A YouTube viewer asked about the parallax error when using the clip-on optical viewfinder. I did a quick & dirty experiment to find out. Original Quicktake 200 post is here.
The 3 focus ranges are 9-13cm for close-up, 45-90cm for portrait, & 90cm-infinity for landscape. The manual says, “IMPORTANT Do not use the close-up focus when you use the viewfinder. It is not accurate.” I didn’t bother with the close up setting but the next worst parallax would be the nearest focus of the portrait setting. The manual also says, “Estimate the focal distance from the front surface of the LCD screen to the object being photographed.” The LCD is on the back so I guess they mean its surface.
I put this on the wall in the kitchen.
I put the camera on a small tripod, and measured the distance to the wall so the LCD was 45cm away. I looked as straight through the viewfinder as I could and held still while M slid her finger along the ruler toward the center until I could see it. We repeated that for left, right, top, and bottom. The measurements are just relative to each other, not meaningful in themselves.
Left: 29cm, Right: 67cm, Top: 10cm, Bottom: 37cm
Next, I snapped a picture with the camera in the same place. Ignore the date & time – I didn’t set the camera’s clock.
The image captured these measurements.
Left: 28cm, Right: 60cm, Top: 13cm, Bottom: 38cm
I was a little off reading the ruler. This diagram shows the relationship of the viewfinder view and the sensor image.
The viewfinder graphics are a screen grab from the amazing Photography in Malaysia site.
Second roll – expired Kodak T-MAX 400.
Fujifilm Fujichrome Provia 100F.
The “Phound Photos” post for this camera: http://exit272.com/?p=4897
Kind of a long post so scroll down or go back if you get bored.
I mentioned the failed 1st roll (Alaris 200 color print film) in the Olympus Trip MD post. My C-41 developer was too old so most of the negatives came out really bad. The scanner has to boost the gain to get something and it introduces a lot of noise. Once I saw them, I didn’t really take care of them and they got dust and scratches. I scanned them any way but results were not pretty. While another roll was scanning, I played with some GIMP filters to kill time.
Most of the filters can be tuned so the effects aren’t so drastic but I was messing with scans I didn’t really care about any way.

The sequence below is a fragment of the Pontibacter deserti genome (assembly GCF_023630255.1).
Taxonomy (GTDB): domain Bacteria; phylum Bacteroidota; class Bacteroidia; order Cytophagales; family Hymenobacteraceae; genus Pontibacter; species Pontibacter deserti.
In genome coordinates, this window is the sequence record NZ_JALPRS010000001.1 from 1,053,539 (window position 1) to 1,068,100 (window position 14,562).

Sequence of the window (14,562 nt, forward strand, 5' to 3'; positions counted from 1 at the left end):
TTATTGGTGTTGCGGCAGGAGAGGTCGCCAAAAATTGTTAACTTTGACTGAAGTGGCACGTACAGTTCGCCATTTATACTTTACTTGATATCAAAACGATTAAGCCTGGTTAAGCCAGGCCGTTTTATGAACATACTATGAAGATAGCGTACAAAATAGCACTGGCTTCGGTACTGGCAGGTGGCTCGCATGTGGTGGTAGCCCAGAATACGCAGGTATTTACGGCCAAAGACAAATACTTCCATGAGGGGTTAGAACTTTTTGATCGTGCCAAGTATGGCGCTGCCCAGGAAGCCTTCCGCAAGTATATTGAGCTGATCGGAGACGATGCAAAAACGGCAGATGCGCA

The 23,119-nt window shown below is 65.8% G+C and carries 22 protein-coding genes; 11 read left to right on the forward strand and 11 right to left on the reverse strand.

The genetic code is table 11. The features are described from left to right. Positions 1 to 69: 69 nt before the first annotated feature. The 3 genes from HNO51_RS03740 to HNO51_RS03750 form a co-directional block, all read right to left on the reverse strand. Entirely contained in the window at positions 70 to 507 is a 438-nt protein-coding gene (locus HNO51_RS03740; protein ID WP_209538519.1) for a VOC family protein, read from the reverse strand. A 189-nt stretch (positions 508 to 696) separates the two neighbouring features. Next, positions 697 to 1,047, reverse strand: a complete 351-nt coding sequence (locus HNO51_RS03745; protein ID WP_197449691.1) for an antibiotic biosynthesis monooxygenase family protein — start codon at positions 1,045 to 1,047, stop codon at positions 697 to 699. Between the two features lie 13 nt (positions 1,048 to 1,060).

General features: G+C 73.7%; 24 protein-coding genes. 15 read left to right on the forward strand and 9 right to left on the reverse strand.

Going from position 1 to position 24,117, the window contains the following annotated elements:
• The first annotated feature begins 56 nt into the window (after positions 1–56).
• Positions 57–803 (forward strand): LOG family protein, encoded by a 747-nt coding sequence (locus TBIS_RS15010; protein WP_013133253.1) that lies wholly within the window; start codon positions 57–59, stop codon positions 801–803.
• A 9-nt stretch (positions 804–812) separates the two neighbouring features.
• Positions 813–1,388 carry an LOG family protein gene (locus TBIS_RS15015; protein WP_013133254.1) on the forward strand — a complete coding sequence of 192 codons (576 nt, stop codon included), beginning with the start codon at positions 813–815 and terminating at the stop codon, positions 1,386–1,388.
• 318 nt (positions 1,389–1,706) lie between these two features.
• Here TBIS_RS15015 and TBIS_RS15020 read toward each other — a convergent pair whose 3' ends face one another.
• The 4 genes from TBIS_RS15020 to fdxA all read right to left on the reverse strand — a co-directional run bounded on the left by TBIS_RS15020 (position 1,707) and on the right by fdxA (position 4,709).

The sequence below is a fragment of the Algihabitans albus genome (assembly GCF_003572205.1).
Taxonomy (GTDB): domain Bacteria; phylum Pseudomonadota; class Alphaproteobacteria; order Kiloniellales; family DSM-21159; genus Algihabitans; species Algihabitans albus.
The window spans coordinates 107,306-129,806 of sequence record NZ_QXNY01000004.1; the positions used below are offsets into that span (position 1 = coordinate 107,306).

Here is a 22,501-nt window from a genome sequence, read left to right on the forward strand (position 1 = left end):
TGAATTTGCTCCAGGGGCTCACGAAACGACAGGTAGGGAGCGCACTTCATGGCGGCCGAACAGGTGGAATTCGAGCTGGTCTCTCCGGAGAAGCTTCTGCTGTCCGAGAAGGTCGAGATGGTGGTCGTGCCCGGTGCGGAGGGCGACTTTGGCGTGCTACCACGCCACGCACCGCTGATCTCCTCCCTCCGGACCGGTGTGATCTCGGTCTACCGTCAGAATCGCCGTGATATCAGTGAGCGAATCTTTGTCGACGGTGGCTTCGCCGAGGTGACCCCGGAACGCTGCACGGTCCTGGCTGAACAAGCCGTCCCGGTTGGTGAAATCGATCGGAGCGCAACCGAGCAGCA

These filtered versions of the grass aren’t really identifiable, but they came out kind of cool.
And the best for last.
GIMP has gotten really good. I can’t find the Photoshop Elements 8 installer I got with the Canon Scanner. I re-bought PSE (version 15) since Adobe doesn’t have installers going back that far, even if you have your serial number. I think it was installed on a drive I wiped without freeing up the license so I don’t know if it’s doable even if I find the disc. PSE 15 kind of sucks compared to the older version. I just have GIMP 2.10 on the laptop. The workflow is different but it easily rivals PSE now and maybe full Photoshop. I hate the software as a service model so even if I thought PS “Creative Cloud” was worth the extra money, I probably wouldn’t get it.
The site with the lens construction info:
The manual is under Manuals & Ephemera.
I’ll do a separate post about the failed 1st roll. I ended up having some fun with it.
In the above two images, I like the barbed wire and fence receding into the distance in the first one. I also like the focus on the vehicles in the second one.
The background colors were “meh” and there were some weird red flares on the wall so I desaturated everything but the table.
Nikon still has the manual here.
A photo that was on the SD card when I got the camera.
I’ll do a separate “Phound Photos” post. The card had images from 14 Dec 2012 to 11 Jul 2013.
Like the Konica Tomato/Pop-10, the brightest f-stop is the only one given in the manufacturer’s literature. Unlike the Tomato, I couldn’t find information on line so I had to do it myself.
If you don’t care how I arrived at these values and trust a random web page, here’s a table:
These values are rounded to the nearest whole stop. YMMV. Not responsible for ruined shots, hives, divorce, or any negative outcome resulting from the use of this information.
The camera is dark gray or black but the LED lights made it look blue.
Trusting that 35mm really is the focal length and f/4 really is the brightest f-stop:
35mm / 4 = 8.75mm diameter with the lens wide open.
The area is what’s important for exposure. Focal length/diameter=f-stop only holds for circular apertures. For most, I treated the shapes like diamonds and used (b x h)/2 for the area. To keep things simple, I cropped in to the edge of the lens and then resized to 875 pixels so 100 pixels is one millimeter. Once I had an approximate area, I used the equivalent circle area to get a diameter. SensorsOne has a great calculator so I could just plug in the area instead of using a calculator and working backwards from area=π r² every time.
The last one was still approximated to a diamond but I had to be more accurate as the apertures got smaller.